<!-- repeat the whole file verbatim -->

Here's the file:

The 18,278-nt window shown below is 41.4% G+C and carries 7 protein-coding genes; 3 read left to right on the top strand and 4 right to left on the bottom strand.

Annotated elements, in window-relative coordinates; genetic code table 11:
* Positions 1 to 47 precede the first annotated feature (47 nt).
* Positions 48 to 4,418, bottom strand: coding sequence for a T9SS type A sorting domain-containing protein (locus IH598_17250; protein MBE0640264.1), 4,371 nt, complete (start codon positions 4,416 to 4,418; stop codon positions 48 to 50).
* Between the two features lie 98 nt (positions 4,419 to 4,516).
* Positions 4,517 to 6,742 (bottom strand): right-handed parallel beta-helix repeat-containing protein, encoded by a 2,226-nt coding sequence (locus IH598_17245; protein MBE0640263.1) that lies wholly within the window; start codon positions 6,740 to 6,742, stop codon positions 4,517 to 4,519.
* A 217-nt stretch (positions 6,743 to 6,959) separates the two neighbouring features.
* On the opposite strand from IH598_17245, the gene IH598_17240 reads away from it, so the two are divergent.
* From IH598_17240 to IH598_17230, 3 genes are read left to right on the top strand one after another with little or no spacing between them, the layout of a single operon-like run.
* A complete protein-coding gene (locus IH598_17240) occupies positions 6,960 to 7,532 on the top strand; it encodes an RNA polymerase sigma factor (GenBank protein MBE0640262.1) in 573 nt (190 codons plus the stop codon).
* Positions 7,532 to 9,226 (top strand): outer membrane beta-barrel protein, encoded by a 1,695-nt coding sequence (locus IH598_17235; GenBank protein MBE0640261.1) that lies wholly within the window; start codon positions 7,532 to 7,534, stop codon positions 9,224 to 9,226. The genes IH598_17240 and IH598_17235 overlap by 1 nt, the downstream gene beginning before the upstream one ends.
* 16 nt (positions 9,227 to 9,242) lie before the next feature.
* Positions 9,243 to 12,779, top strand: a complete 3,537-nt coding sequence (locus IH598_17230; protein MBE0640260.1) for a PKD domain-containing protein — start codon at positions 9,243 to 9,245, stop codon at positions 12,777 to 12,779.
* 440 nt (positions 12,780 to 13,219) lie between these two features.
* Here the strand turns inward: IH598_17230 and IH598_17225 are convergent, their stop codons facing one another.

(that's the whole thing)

The 18,278-nt window shown below is 41.4% G+C and carries 7 protein-coding genes; 3 read left to right on the top strand and 4 right to left on the bottom strand.

Annotated elements, in window-relative coordinates; genetic code table 11:
* Positions 1 to 47 precede the first annotated feature (47 nt).
* Positions 48 to 4,418, bottom strand: coding sequence for a T9SS type A sorting domain-containing protein (locus IH598_17250; protein MBE0640264.1), 4,371 nt, complete (start codon positions 4,416 to 4,418; stop codon positions 48 to 50).
* Between the two features lie 98 nt (positions 4,419 to 4,516).
* Positions 4,517 to 6,742 (bottom strand): right-handed parallel beta-helix repeat-containing protein, encoded by a 2,226-nt coding sequence (locus IH598_17245; protein MBE0640263.1) that lies wholly within the window; start codon positions 6,740 to 6,742, stop codon positions 4,517 to 4,519.
* A 217-nt stretch (positions 6,743 to 6,959) separates the two neighbouring features.
* On the opposite strand from IH598_17245, the gene IH598_17240 reads away from it, so the two are divergent.
* From IH598_17240 to IH598_17230, 3 genes are read left to right on the top strand one after another with little or no spacing between them, the layout of a single operon-like run.
* A complete protein-coding gene (locus IH598_17240) occupies positions 6,960 to 7,532 on the top strand; it encodes an RNA polymerase sigma factor (GenBank protein MBE0640262.1) in 573 nt (190 codons plus the stop codon).
* Positions 7,532 to 9,226 (top strand): outer membrane beta-barrel protein, encoded by a 1,695-nt coding sequence (locus IH598_17235; GenBank protein MBE0640261.1) that lies wholly within the window; start codon positions 7,532 to 7,534, stop codon positions 9,224 to 9,226. The genes IH598_17240 and IH598_17235 overlap by 1 nt, the downstream gene beginning before the upstream one ends.
* 16 nt (positions 9,227 to 9,242) lie before the next feature.
* Positions 9,243 to 12,779, top strand: a complete 3,537-nt coding sequence (locus IH598_17230; protein MBE0640260.1) for a PKD domain-containing protein — start codon at positions 9,243 to 9,245, stop codon at positions 12,777 to 12,779.
* 440 nt (positions 12,780 to 13,219) lie between these two features.
* Here the strand turns inward: IH598_17230 and IH598_17225 are convergent, their stop codons facing one another.